So imagine the dread I felt when February rolled in and I realized that this was the first time in five years that I would be alone during Valentine’s Day. I told myself so many times that it really shouldn’t matter, because I was fine then. A bit bitter about the lack of a love life, just like a lot of single, unattached twenty-five-old girl, but still, fine.

We had field work on the day before Valentine’s Day, which was sufficiently distracting, while I was out, but it also didn’t last for so long. When I got home, my mind immediately went back to James. I wondered what he was doing now. I contemplated texting him, but I couldn’t think of anything to say that wouldn’t make me sound pathetic. But I wondered what was on his mind. Did he even think about me? Was he also thinking about how tomorrow could have been our sixth year anniversary?

I had picked up my phone and started to compose a message when Nico’s face showed up on the screen. I answered his call and was greeted by a cheerful, “French Fries!”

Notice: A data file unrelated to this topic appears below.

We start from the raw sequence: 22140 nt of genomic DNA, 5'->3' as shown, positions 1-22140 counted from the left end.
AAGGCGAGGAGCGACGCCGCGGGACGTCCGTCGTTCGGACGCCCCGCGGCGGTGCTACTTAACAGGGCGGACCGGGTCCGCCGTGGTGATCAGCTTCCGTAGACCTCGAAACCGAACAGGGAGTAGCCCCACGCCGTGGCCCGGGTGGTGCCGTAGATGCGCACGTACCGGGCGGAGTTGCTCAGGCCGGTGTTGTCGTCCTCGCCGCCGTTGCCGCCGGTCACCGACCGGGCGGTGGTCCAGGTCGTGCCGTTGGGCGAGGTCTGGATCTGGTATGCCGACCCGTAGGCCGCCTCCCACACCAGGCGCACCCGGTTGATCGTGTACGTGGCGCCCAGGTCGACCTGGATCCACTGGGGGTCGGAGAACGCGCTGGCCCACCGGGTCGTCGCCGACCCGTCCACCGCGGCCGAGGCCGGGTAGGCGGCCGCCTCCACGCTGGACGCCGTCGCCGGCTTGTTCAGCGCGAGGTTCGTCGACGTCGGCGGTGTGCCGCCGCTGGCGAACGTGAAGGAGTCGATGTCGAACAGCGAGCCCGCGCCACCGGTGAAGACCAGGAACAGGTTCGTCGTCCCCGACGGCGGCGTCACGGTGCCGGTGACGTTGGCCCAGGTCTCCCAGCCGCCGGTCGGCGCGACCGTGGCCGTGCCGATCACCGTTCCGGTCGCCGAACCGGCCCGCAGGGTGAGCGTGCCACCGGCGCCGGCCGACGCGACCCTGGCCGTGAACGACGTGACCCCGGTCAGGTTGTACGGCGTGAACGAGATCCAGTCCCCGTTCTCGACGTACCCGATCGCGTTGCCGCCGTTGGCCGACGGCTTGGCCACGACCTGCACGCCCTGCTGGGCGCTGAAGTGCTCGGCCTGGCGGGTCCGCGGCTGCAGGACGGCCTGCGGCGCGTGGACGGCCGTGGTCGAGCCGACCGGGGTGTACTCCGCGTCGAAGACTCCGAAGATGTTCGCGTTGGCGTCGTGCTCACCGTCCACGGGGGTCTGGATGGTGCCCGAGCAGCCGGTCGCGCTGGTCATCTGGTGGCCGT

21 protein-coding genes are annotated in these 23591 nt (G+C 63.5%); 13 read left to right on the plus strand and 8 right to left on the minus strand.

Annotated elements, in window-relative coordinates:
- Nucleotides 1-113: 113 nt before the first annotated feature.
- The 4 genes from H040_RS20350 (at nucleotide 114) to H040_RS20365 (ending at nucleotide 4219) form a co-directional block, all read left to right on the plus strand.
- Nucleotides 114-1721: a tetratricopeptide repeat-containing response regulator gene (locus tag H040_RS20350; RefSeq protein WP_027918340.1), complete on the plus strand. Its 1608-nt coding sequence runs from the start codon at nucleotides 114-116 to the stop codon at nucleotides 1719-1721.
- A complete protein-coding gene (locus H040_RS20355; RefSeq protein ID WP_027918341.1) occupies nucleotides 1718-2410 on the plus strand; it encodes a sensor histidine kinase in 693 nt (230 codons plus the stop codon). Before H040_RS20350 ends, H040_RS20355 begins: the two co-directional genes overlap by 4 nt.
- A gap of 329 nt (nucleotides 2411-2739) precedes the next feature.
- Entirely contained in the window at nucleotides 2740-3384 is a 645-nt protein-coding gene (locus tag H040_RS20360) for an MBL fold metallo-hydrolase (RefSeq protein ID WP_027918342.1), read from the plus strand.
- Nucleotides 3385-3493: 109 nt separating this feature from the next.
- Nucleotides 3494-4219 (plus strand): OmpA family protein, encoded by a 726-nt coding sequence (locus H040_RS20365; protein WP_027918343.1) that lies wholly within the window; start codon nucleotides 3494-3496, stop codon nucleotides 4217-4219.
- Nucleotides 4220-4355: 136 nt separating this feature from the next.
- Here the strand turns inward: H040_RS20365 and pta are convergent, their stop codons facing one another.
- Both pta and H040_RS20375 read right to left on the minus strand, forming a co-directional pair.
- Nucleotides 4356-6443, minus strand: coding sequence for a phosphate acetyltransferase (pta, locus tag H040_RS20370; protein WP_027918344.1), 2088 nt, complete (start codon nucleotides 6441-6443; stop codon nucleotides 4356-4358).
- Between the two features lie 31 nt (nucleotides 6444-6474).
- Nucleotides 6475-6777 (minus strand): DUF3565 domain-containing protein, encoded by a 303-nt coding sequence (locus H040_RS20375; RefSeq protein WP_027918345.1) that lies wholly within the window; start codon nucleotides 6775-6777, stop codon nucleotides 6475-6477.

“Hey, what’s up? Is anything wrong?” I glanced at the clock – it was already late. We had all separated ways after we were dropped off at the HQ, everyone not looking forward to facing the Valentine’s weekend traffic. I was the first one home, obviously.

“No, nothing’s wrong, don’t worry,” he said. I heard some people talking in the background. “Do you have plans tomorrow?”

Was he seriously asking me this question? Didn’t he hear April and I talking about this earlier? “Of course I have no plans, Nico,” I replied sarcastically. “What do you think?”

“Not meeting your friends? Going home?”